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Elif Batumanprimary authorall editionscalculated
Chast, RozCover artistsecondary authorsome editionsconfirmed
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When the Russian Academy of Sciences puts together an author's Collected Works, they aren't aiming for something you can put in a suitcase and run away with.
In Thomas Mann's 'Magic Mountain', a young man named Hans Castorp arrives at a Swiss sanatorium to visit his tubercular cousin for three weeks. [Introduction]
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Ich erinnere mich besonders an die Passage, in der er beschreibt, dass jeder Mensch zwei Leben hat - ein offenes und sichtbares mit Arbeit, Konventionen, Verantwortung, Scherzen, un das andere, das "im Geheimen verläuft" - und wie mühelos sich die Umstände so fügen, dass alles, was einem besonders wichtig, interessant und bedeutsam ist, sich in dem zweiten, dem geheimen Leben abspielt.
Eine Stadt hieß Tokat, was wörtlich "ein Schlag ins Gesicht" heißt. SO lautet auch der Titel eines berühmten Manifests der russischen Futuristen: "Ein Schlag ins Gesicht des öffentlichen Geschmacks" - oder auf Türkisch "Toplumsal zwevke bir tokat". Die "osmanische Ohrfeige" - eine in dier osmanischen Armee entwickelte Technik, wo Fausthiebe als schlechtes Benehmen galten - ist als Osmanli tokat (oder, grammatisch korrekter, Osmanh toakadi) bekannt und wenn man den Begriff in YouTube aufruft, sieht man auf Hunderten von Videos türkische Menschen, die geohrfeigt werden, meist von anderen türkischen Menschen, allerdings in einem Fall auch von einem Affen. Allein der Gedanke an meine Reise nach Tokat bereitete meiner Mutter schlafloser Nächte.
Muzaffar gab sich die größte Mühe, mir beizubringen, wie man eine gute Wassermelone kauft. Manche Leute seien der Ansicht, sagte er, dass eine Wassermelone schwer und fest sein sollte. Andere meinten, die besten Melonen seien groß und und leicht. Damt war mir also nicht geholfen. Eine gute Wassermelone musste einen orangefarbenen Fleck haben, an dem man sehen konnte, wo sie in der Sonne gelegen, und einen trockenen Nabel, der zeigt, dass sich der Stiel von selbst gelöst hatte. Wenn man mit der rechten Hand an die Melone klopfte, musste si in der linken Hand mitschwingen. Bei der Schale war das wichtigste nicht die Farbe, sondern der Kontrast zwischen den verschiedenen Farben. [...] Unterdessen hatte er mir so überzeugend eingeredet, dass man versuchen werde, mir die schlechteste Wassermelone anzudrehen und mir zu viel dafür abzuknöpfen, dass ich den Mut verlor und überhaupt keine Melonen kaufte.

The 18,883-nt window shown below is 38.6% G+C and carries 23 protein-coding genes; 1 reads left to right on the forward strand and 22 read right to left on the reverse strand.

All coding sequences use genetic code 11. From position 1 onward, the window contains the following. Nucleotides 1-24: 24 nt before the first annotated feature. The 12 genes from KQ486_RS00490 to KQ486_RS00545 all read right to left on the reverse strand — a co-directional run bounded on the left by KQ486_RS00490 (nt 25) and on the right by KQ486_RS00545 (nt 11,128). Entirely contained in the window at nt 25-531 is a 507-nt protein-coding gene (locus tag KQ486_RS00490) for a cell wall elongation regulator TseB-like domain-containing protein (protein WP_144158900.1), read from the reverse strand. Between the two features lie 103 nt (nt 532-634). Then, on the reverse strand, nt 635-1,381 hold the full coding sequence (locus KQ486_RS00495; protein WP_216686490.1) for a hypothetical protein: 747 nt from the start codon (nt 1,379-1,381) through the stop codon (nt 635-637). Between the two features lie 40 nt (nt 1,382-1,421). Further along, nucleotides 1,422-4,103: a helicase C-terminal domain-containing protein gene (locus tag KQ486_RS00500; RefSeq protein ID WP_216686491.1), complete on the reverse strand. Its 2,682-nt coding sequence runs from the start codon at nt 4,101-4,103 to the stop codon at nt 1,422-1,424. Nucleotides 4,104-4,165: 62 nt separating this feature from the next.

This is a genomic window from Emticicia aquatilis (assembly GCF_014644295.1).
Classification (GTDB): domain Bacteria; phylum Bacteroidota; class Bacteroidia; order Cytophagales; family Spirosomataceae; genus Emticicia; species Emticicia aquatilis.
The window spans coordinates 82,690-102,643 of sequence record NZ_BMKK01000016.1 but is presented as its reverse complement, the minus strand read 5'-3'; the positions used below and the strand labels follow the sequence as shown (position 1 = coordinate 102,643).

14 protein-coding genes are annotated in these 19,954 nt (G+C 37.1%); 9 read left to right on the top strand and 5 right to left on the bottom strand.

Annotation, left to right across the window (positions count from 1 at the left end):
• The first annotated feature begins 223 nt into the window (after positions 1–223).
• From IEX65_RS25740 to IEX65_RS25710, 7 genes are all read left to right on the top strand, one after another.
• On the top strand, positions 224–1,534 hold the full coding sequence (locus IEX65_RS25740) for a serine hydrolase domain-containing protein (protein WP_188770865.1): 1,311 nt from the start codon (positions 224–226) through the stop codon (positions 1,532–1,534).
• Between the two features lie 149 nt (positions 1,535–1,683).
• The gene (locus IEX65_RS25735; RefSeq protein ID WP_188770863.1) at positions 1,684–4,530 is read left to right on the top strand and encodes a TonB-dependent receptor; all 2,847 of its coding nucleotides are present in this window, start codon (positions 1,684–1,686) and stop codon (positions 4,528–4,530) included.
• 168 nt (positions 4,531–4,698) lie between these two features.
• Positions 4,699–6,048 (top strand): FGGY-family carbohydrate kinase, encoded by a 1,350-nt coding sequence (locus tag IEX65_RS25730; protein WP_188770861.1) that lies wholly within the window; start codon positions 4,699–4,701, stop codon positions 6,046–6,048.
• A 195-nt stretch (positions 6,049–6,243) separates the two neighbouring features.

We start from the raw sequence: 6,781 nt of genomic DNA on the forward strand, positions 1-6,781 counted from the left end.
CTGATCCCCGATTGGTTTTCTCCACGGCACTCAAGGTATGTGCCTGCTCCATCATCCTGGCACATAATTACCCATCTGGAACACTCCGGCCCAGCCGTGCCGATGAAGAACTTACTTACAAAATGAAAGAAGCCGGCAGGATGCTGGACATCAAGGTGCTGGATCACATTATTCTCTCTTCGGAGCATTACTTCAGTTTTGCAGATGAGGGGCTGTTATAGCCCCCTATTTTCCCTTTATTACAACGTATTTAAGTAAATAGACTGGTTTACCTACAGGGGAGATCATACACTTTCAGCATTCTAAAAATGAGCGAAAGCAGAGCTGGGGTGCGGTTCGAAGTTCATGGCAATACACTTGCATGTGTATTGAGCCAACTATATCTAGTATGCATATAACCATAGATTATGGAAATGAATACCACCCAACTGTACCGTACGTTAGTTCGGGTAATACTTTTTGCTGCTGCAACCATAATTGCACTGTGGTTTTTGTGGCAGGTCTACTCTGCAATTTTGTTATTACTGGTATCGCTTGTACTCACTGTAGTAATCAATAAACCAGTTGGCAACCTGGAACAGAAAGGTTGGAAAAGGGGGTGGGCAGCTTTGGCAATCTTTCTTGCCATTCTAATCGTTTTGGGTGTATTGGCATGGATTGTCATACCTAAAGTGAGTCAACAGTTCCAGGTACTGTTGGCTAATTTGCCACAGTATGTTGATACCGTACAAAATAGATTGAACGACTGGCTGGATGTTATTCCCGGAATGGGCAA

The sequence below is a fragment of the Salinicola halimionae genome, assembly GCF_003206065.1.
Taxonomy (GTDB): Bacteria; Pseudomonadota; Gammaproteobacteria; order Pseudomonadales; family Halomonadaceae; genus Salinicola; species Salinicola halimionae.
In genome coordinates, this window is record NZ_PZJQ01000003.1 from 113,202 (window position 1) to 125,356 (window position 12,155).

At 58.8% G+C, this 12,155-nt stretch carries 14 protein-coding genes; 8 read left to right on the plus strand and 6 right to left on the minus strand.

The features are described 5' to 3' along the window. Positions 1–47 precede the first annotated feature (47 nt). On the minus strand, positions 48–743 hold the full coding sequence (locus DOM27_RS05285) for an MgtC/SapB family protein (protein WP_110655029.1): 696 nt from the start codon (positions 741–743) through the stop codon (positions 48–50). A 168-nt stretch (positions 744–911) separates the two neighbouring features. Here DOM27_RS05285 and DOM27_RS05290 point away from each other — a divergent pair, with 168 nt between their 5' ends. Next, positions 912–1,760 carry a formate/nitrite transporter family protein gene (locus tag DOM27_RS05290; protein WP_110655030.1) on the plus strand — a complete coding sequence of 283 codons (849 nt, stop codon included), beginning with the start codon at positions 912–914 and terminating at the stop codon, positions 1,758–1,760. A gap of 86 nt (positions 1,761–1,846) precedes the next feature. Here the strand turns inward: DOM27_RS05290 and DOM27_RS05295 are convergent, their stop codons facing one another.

Böse Geister ist die Geschichte gewisser "sehr sonderbarer Ereignisse" in einer "bislang in keiner Weise bemerkenswerten" russischen Provinzstadt. Der Erzähler, dessen weitschweifig-exzentrische Chronik Vorkommnisse enthält, die er unmöglich selbst miterlebt haben kann, ist der Freund einer der Hauptfiguren des Romans, des alternden Pädagogen, Dichters und früheren Glehrten Stephan Trofimowitsch, dessen akademischer Ruf darauf beruht, dass es ihm gelang, eine brillante Dissertation zu verteidigen über "die in der Zeit zwischen 1413 und 1428 sich gerade entwickelnde politische und hanseatische Bedeutung des deutschen Städtchens Hanau und zugleich über die speziellen und unklaren Gründe, weshalb diese Bedeutung ausblieb."
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See also Elif Batuman 's New Yorker article on Turkish food (4/19/2010)